4 edition of Neuropsychiatric correlates of alcoholism found in the catalog.
|Statement||edited by Igor Grant.|
|Series||Clinical insights, Clinical insights|
|Contributions||Grant, Igor, 1942-|
|The Physical Object|
|Pagination||xiii, 141 p. :|
|Number of Pages||141|
Abstract. Numerous cognitive deficits characterize individuals who have a history of chronic alcohol abuse. Impairments in memory, abstracting ability, motor efficiency, visuospatial integration, and learning capacity are reported frequently in such individuals. 1–3 Within the population of “social” drinkers, neuropsychologic capacity correlates negatively with alcohol consumption Cited by: Alcohol use disorders (AUDs) are prevalent and associated with detrimental health and societal outcomes ().Individuals with a family history of alcoholism (family-history positive (FHP)) have Cited by:
Psychosocial Factors in Alcohol Use and Alcoholism There is no single, simple explanation for why some individuals develop problems with alcohol. One of the central findings of the large body of research that has examined the psychosocial causes, or etiology, of alcohol use is that there are multiple pathways to behavior that involves. Introduction. Alcohol and other substance use disorders (AUD/SUD) are common among youth and often continue into adulthood. In , 72% of high school seniors reported having at least tried alcohol, and 25% reported heavy drinking (five or more drinks in a row) in the past two weeks (Johnston, O'Malley, Bachman, & Schulenberg, ).Use tends to increase in young adulthood, with Cited by:
Alcohol abuse is a major health problem in most parts of the world. This book focuses on the way in which alcohol affects the brain, with the aim of describing advances in the neuropsychology of alcoholism in a way that makes this work accessible to clinicians from a variety of backgrounds who treat people with alcohol-related problems.; The Cited by: Understanding drug addiction: a neuropsychological perspective Murat Yu¨cel, Dan I. Lubman, Nadia Solowij, Warrick J. Brewer The purpose of the present review is to describe the.
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Additional Physical Format: Online version: Neuropsychiatric correlates of alcoholism. Washington, D.C.: American Psychiatric Press, © (OCoLC) The medical consequences of alcoholism are ably edited by Dr. Charles L- ber, while the neuropsychiatric consequences of alcoholism are addressed by Drs.
Gottheil. This volume is rounded out with the in-depth discussion of the economic consequences of alcoholism, edited by Dr. Fuller, and an inter- tional perspective on the behavioral consequences of alcoholism, edited by Dr. : Hardcover. : Neuropsychology of Alcoholism: Implications for Diagnosis and Treatment (): Parsons, Oscar A., Butters, Nelson, Nathan, Peter E.: Books.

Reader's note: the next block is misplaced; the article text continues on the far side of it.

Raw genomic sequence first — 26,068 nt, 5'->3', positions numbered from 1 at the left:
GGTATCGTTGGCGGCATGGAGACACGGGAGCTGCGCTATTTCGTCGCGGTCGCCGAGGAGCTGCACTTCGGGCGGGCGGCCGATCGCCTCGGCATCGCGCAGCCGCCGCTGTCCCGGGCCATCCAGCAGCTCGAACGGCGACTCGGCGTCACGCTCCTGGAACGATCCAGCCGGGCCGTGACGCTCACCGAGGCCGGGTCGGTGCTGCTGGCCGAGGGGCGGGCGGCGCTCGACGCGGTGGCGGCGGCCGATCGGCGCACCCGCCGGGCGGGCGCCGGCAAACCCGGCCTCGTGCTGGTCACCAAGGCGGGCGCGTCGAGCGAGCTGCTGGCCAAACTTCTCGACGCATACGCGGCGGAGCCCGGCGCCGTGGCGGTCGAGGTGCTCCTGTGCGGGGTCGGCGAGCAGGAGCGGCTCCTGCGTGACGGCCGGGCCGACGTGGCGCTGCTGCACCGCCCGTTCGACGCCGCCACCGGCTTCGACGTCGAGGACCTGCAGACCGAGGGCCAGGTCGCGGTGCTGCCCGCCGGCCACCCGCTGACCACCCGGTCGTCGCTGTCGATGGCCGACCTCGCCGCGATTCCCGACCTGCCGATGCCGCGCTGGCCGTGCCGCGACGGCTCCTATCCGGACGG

This edition has summaries of the neuropsychological research on the following conditions: Dementia (40 very dense pages), Parkinson's and Parkinsonism, Huntington's, Tourette's, Epilepsy, multiple sclerosis, cerebrovascular disease (30 pages), hypoxia in medical conditions, diabetes, HIV, alcoholism, drug abuse, metal exposure, schizophrenia Cited by: 1.
Introduction. Alcoholism and other drug addictions are often accompanied by signs of prefrontal cortex dysfunction (see Lyvers, for a review). Although this evidence is strongest for alcohol and cocaine, the frontal lobes also appear to be a major site of action of opiates such as heroin or morphine Kuhar et al.,Lewis et al.,and opioid dependence is associated with Cited by: Current concepts are presented in well-organized sections that focus on the medical, neuropsychiatric, economic, and biobehavioral con- quences of alcoholism.
This volume contains Neuropsychiatric correlates of alcoholism book discussions of these issues. The editors and associate editors should be congratulated for bringing together such important information.
Neuropsychological correlates of cognitive, emotional-affective and auto-activation apathy in Alzheimer's disease Author links open overlay panel Roberta Perri a Chiara Stella Turchetta a Giulia Caruso a Lucia Fadda a b Carlo Caltagirone a b Giovanni Augusto Carlesimo a bCited by: 5.
A survey of the members of the American Board of Professional Psychology Diplomates, published by The Clinical Neuropsychologist journal, selected the first edition of this book as one of the "Essential Books and Journals in North American Clinical Neuropsychology"--a list which included only 10 other titles.